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Ancestors of John William Brearton *

Twenty-fourth Generation

16515404. Baron Thomas "the Rich" Berkeley * was born in 1293 in Berkeley,Gloucestershire,England . He died on 27 Oct 1361 in Berkeley,Gloucestershire,England . He was buried in Church,Berkeley,Glou,England . He married Katharine Clivedon * on 3 Jun 1347 in Charfield,Gloucestershire,England. [Parents]

BIR-MAR-DEA-BUR: Bk, Medieval Knight by Stephen Turnbull.

Thomas de Berkeley, 3rd Lord Berkeley, known as "The Rich," was born in 1293. In 1327 he was made joint custodian of the deposed King Edward II, whom he received at Berkeley Castle, but being commanded to deliver over the government to his fellow custodians, Lord Maltravers and Sir Thomas Gournay, he left there to go to Bradley "with heavy cheere perceiving what violence was intended." As an accessory to the murder of the deposed king, he was tried by a jury of 12 knights in the 4th year of King Edward III., but was honorably acquitted. He married about 1320 (1) Margaret Mortimer, daughter of Roger Mortimer, Earl of March, and in 1347, (2) Catherine Clivedon, widow of Peter le Veel, of Tortworth, co. Gloucester, and daughter of John Cliveton, of Charfield.. This lord having adhered to the interests of the Queen, Mortimer, and Prince Edward, afterwards the third of that name, furnished "the only precedent," says Smith, "of a peer being tried by knights, as the peers would have been both judges and jurors." He first assumed a miter for his crest. He was summoned to parliament from June 14, 1329 to November 20, 1360. Vol II File 6: The Paternal Ancestry of Homer Beers James Thomas III. Eigth Lord. 1326 to 1361 THOMAS de Berkeley and his brother Maurice had shared with their father in the rebellion against the Despensers, and when the father was captured and committed to Wallingford Castle, the sons revenged themselves by laying waste the manors of the favourites in Oxon and Berkshire. Thomas was however taken prisoner and committed to the Tower, but made his escape; being again captured he was sent successively to the castles of Berkhampstead and Pevensey, and remained a prisoner nearly five years, until he was set free by the success of the Queen's party in 1326. During the last six years of the reign of Edward II, it is recorded that half the baronage of England were butchered, imprisoned, or banished by the king in the course of the struggle against the king's favourites. The popular party was however now reinforced by the Queen Isabella and the Prince of Wales, who were everywhere welcomed as the deliverers of the kingdom. Their first acts were to liberate those of their friends who were pining in the king's dungeons, one of the first of whom was Thomas de Berkeley. He joined the Queen's army at Oxford, from whence they marched to Gloucester, and thence by way of Berkeley to Bristol. On the plea of preparing to receive the Queen, Thomas, now lord Berkeley, his father having died a few months previously, hurried forward to Berkeley, and proceeded to victual the Castle as if for a siege. This was his first appearance at Berkeley as its lord, and his tenants welcomed him with presents of money, from twenty to forty shillings each, according to their holdings. The Castle and manors having been for several years in the possession of the Crown, lord Berkeley found them well stocked with cattle, hay, corn and implements, of which he took possession, as well as of a quantity of treasure of the Despensers which he found in the Castle. A great number of men at arms had also been levied and armed from the Berkeley manors by order of the King, and these now gladly gave their allegiance to their rightful lord. At Bristol the elder Despenser was taken and executed as a traitor, and his son soon shared a similar fate at Hereford. The unhappy king, now deserted by all his friends, was captured near Neath Abbey in South Wales and sent to Kenilworth Castle, and the Queen and her army marched to London. From Hereford lord Berkeley however returned to Berkeley, halting on the way at Wigmore the seat of his father-in-law the lord Mortimer, where he met his wife the lady Margaret, from whom his long imprisonment and the turbulent events which followed it, had separated him for nearly six years. The king was formally deposed at a parliament which was summoned i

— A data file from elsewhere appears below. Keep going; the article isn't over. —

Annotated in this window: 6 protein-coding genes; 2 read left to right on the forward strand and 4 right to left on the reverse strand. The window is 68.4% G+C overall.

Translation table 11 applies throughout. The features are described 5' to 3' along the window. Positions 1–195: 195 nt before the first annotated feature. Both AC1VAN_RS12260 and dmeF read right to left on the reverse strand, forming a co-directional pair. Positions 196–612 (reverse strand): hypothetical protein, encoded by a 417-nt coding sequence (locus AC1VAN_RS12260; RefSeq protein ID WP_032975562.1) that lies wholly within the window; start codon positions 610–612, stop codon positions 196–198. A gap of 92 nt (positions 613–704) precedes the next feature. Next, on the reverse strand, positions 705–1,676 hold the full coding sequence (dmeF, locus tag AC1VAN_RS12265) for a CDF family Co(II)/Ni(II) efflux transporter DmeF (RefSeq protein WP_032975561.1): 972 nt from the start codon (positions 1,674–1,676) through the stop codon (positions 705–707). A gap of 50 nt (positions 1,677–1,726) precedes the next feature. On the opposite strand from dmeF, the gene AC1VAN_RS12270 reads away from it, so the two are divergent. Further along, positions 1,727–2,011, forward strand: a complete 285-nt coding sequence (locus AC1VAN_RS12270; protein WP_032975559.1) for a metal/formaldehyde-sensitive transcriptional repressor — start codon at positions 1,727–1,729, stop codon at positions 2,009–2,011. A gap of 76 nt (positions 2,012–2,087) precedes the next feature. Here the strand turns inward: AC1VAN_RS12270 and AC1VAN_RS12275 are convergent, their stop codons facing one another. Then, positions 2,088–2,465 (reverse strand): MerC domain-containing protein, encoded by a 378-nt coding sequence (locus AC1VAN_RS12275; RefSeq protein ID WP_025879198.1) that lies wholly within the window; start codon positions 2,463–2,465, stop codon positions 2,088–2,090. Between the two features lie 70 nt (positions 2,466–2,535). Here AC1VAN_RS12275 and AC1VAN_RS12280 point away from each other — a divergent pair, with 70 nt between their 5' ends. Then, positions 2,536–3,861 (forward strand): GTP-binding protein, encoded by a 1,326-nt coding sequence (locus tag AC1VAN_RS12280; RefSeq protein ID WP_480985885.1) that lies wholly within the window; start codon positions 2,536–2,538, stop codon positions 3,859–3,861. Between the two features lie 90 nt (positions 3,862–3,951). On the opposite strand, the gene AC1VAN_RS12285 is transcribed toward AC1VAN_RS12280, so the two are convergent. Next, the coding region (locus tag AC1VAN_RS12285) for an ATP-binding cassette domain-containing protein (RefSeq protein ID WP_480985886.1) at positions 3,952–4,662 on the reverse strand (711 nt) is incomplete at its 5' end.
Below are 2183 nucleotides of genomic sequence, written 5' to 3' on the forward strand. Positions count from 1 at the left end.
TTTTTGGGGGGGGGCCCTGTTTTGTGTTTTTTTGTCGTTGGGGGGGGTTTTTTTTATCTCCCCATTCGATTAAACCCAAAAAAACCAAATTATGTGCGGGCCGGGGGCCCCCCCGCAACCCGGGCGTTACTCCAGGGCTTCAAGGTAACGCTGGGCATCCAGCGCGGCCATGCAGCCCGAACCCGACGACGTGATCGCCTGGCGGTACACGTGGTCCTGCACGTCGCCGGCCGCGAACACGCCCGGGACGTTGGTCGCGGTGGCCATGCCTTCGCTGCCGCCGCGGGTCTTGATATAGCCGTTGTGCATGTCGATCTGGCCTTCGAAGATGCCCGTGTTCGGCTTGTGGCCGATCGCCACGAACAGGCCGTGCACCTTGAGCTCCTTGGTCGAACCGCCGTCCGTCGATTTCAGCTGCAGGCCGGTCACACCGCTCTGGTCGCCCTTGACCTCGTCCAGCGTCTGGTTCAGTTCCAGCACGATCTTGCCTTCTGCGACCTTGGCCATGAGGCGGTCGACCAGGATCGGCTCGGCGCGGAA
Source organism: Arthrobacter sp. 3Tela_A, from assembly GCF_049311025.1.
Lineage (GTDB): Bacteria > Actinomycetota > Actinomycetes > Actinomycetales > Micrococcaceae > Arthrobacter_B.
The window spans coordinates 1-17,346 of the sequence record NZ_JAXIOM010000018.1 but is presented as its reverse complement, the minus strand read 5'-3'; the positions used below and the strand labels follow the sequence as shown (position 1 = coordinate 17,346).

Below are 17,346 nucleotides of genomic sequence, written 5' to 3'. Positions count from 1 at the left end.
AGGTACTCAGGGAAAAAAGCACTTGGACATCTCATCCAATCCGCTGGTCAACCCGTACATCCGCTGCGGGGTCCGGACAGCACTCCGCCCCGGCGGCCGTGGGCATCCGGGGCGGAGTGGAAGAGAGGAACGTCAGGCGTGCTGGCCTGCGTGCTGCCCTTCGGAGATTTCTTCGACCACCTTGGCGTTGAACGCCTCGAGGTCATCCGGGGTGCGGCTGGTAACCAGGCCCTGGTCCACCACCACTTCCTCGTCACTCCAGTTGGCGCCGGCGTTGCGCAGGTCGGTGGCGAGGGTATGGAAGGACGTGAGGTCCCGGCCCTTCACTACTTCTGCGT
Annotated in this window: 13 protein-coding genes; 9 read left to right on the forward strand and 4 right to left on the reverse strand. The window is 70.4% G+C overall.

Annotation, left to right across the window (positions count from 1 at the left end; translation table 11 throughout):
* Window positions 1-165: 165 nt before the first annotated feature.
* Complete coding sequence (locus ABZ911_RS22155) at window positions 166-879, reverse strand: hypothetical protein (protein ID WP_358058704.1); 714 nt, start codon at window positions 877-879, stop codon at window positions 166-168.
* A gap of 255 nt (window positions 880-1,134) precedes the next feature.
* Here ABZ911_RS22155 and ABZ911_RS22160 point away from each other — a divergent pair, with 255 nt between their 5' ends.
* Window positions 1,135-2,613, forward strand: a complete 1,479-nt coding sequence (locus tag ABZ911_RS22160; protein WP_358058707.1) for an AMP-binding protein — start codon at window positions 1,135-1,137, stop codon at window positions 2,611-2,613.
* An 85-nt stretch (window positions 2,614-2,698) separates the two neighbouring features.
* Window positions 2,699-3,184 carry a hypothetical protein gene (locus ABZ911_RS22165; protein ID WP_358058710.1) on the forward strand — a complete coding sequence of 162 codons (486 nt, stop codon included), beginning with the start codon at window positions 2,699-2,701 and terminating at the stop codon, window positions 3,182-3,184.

Author: John Burke ESQ of Clearfild Publishing 1834 Title: A Genealogical and Heraldic History of The Commoners of Great Britain and Ireland Publication: Genealogical Publishing Co of Baltimore 1977 Page: Vol I, page 469

16515405. Katharine Clivedon * was born about 1310 in Charfield,Gloucestershire,England . She died on 13 Mar 1385 in Berkeley Church,Gloucestershire,England . She was buried in Berkeley Church,Gloucestershire,England . She had other parents. [Parents]

BIR-MAR-DEA-BUR: Bk, Medieval Knight by Stephen Turnbull


16515406. John Betteshorne was born about 1327. He married Goda.

BIR-MAR: Bk, Medieval Knight by Stephen Turnbull.

16515407. Goda was born about 1329.

BIR-MAR: Bk, Medieval Knight by Stephen Turnbull


16621732. 4th Baron Robert Poynings was born in 1382 in Okeford, Fitzpaine, Dorset, England . He died on 2 Oct 1446 in Orleans,France . He married Elizabeth Grey.

16621733. Elizabeth Grey was born in 1393 in Okeford, Fitzpaine, Dorsetshire, England.


16621734. John De Berkeley * was born on 21 Jan 1351 in Wotton,Gloucestershire,England . He was christened on 23 Jan 1351/1352. He died in 1428 in Beverstone,Glou,England . He married Elizabeth Betteshorne *. [Parents]

16621735. Elizabeth Betteshorne * was born about 1353 in Beverstone,Gloucs.,England . [Parents]

BIR-MAR: Bk, Medieval Knight by Stephen Turnbull


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